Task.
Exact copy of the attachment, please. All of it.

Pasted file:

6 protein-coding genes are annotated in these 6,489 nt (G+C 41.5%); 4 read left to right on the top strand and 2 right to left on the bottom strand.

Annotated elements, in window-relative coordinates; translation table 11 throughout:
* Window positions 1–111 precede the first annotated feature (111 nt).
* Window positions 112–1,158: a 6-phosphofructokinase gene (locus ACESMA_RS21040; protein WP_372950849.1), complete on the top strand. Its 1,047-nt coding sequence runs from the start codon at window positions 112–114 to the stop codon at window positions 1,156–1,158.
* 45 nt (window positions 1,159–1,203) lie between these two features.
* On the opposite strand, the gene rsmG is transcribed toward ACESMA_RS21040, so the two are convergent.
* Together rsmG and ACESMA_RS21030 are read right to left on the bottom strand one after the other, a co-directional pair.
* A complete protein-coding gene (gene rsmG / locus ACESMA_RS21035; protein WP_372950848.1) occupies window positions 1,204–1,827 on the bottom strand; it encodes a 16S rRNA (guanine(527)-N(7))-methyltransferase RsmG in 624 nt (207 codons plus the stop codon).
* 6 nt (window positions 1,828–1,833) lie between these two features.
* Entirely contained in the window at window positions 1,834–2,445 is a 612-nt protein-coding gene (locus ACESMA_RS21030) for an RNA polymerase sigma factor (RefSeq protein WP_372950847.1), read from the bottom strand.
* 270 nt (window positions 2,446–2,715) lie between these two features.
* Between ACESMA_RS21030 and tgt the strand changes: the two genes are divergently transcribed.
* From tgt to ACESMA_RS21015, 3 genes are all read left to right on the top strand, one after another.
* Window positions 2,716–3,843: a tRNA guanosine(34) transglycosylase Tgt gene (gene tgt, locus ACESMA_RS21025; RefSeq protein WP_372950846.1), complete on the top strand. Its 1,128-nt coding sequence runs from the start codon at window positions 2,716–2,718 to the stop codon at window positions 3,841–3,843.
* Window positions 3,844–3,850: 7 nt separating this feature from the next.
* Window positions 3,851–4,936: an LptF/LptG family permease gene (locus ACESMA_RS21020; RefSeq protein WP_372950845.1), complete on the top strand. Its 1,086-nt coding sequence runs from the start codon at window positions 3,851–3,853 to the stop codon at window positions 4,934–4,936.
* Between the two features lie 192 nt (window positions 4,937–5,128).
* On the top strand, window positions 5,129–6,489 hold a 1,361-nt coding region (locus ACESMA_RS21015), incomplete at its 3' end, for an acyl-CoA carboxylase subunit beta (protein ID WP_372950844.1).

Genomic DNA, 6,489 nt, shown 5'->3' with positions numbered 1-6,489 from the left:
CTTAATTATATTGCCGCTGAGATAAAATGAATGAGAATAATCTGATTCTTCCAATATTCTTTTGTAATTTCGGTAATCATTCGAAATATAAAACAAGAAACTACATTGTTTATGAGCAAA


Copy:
6 protein-coding genes are annotated in these 6,489 nt (G+C 41.5%); 4 read left to right on the top strand and 2 right to left on the bottom strand.

Annotated elements, in window-relative coordinates; translation table 11 throughout:
* Window positions 1–111 precede the first annotated feature (111 nt).
* Window positions 112–1,158: a 6-phosphofructokinase gene (locus ACESMA_RS21040; protein WP_372950849.1), complete on the top strand. Its 1,047-nt coding sequence runs from the start codon at window positions 112–114 to the stop codon at window positions 1,156–1,158.
* 45 nt (window positions 1,159–1,203) lie between these two features.
* On the opposite strand, the gene rsmG is transcribed toward ACESMA_RS21040, so the two are convergent.
* Together rsmG and ACESMA_RS21030 are read right to left on the bottom strand one after the other, a co-directional pair.
* A complete protein-coding gene (gene rsmG / locus ACESMA_RS21035; protein WP_372950848.1) occupies window positions 1,204–1,827 on the bottom strand; it encodes a 16S rRNA (guanine(527)-N(7))-methyltransferase RsmG in 624 nt (207 codons plus the stop codon).
* 6 nt (window positions 1,828–1,833) lie between these two features.
* Entirely contained in the window at window positions 1,834–2,445 is a 612-nt protein-coding gene (locus ACESMA_RS21030) for an RNA polymerase sigma factor (RefSeq protein WP_372950847.1), read from the bottom strand.
* 270 nt (window positions 2,446–2,715) lie between these two features.
* Between ACESMA_RS21030 and tgt the strand changes: the two genes are divergently transcribed.
* From tgt to ACESMA_RS21015, 3 genes are all read left to right on the top strand, one after another.
* Window positions 2,716–3,843: a tRNA guanosine(34) transglycosylase Tgt gene (gene tgt, locus ACESMA_RS21025; RefSeq protein WP_372950846.1), complete on the top strand. Its 1,128-nt coding sequence runs from the start codon at window positions 2,716–2,718 to the stop codon at window positions 3,841–3,843.
* Window positions 3,844–3,850: 7 nt separating this feature from the next.
* Window positions 3,851–4,936: an LptF/LptG family permease gene (locus ACESMA_RS21020; RefSeq protein WP_372950845.1), complete on the top strand. Its 1,086-nt coding sequence runs from the start codon at window positions 3,851–3,853 to the stop codon at window positions 4,934–4,936.
* Between the two features lie 192 nt (window positions 4,937–5,128).
* On the top strand, window positions 5,129–6,489 hold a 1,361-nt coding region (locus ACESMA_RS21015), incomplete at its 3' end, for an acyl-CoA carboxylase subunit beta (protein ID WP_372950844.1).

Genomic DNA, 6,489 nt, shown 5'->3' with positions numbered 1-6,489 from the left:
CTTAATTATATTGCCGCTGAGATAAAATGAATGAGAATAATCTGATTCTTCCAATATTCTTTTGTAATTTCGGTAATCATTCGAAATATAAAACAAGAAACTACATTGTTTATGAGCAAA